Monday, February 23, 2015

Notes on OpenWRT on generic Intel

These are notes on running OpenWrt on Vmware on the intel generic platform.  Googling didn't produce a hit till today in another search for info to address problems and setup with vmware and openwrt.  Specifically I need to run it on ESXI, and it doesn't support any disk controller other than SCSI.

So far copying the images to the IDE or SATA primary device 0, as recommended in most web pages on running on Intel just isn't working.  The boot hangs with the Linux kernel attempting to do the open of the root device, or in another variation which happened on Vmware Fusion, it misidentified and annoyed a USB disk that was configured on the machine but offline as the root.

So this page has a lot of nice info to try.

Also has a nifty utility I didn't know about from the QEMU folks to take a disk image and zap it straight to a vmware VMDK.  That basic trick is done, now I have to move it to vmware and try it as described.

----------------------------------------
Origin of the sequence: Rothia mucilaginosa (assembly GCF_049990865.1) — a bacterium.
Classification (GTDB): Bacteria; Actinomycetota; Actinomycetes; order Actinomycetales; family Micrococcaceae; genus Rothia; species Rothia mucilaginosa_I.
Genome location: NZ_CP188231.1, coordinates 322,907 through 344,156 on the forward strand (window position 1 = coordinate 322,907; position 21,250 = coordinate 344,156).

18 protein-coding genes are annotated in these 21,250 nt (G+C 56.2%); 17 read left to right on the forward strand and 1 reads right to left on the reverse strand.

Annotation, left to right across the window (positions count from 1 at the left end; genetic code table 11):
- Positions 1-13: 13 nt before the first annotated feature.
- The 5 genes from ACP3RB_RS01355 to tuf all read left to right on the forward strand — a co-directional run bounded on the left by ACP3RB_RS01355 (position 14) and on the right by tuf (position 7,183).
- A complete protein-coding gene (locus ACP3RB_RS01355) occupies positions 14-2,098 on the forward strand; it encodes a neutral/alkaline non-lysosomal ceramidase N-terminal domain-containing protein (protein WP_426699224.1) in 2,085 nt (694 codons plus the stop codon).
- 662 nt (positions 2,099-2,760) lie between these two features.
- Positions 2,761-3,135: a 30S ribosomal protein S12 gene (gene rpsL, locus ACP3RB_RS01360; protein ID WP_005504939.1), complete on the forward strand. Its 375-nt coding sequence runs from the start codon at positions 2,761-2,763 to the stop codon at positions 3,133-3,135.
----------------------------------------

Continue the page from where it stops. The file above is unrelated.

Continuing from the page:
If it works will add notes here on how to complete the operation by moving it to a datastore and registering it.  ESXI and brethren require an incantation to "register" the storage media and not just dump the vmdk there.  It is covered in another note, but I'll update the whole procedure here.

Update:  older howto in the OpenWrt Wiki for running Kamikaze release:

From OpenWrt pages:

OpenWRT Barrier_Breaker 14.07 on VMWare ESXi HowTo

This article describes how to use OpenWRT Barrier Breaker 14.07 under VMWare virtualisation.
Tested with: Barrier Breaker 14.07 in combination with VMWare ESXi 5.5 Update 2 Build 2068190
Things you need:
First of all, you need to download the openwrt-x86-generic-combined-ext4.img.gz on Linux. After that you extract & convert it to a vmdk image:
gunzip openwrt-x86-generic-combined-ext4.img.gz
qemu-img convert -f raw openwrt-x86-generic-combined-ext4.img  -O vmdk openwrt-x86-generic-combined-ext4.vmdk
after that, just create a new VM in ESXi with "Linux\Other Linux 32-bit" with LSI BUS Logic & add the vmdk there. Use 1000e Network adapters.

Note from Iben Rodriguez:

I have a link to cc 1505 OVA file you can download from my dropbox - it's listed here:

I just tried it again and it does boot up on ESX. I'd like to refresh it with a newer build but ran out of time. Here's a link to the screenshot - one note - not sure if it's important - I used a machine type of freebsd.

MotionPi An OS image to convert a RaspberryPi into a nice remote camera

This blog has a lot of info on MotionPi

The software image can be downloaded from Github here:

Combined with the Pi camera, a Raspberry Pi B+, and a nice case which mounts the camera, gives a nice camera.  It can be made to be wired, since the Pi has a wired port, or one can add a Wifi adapter, and make it wireless.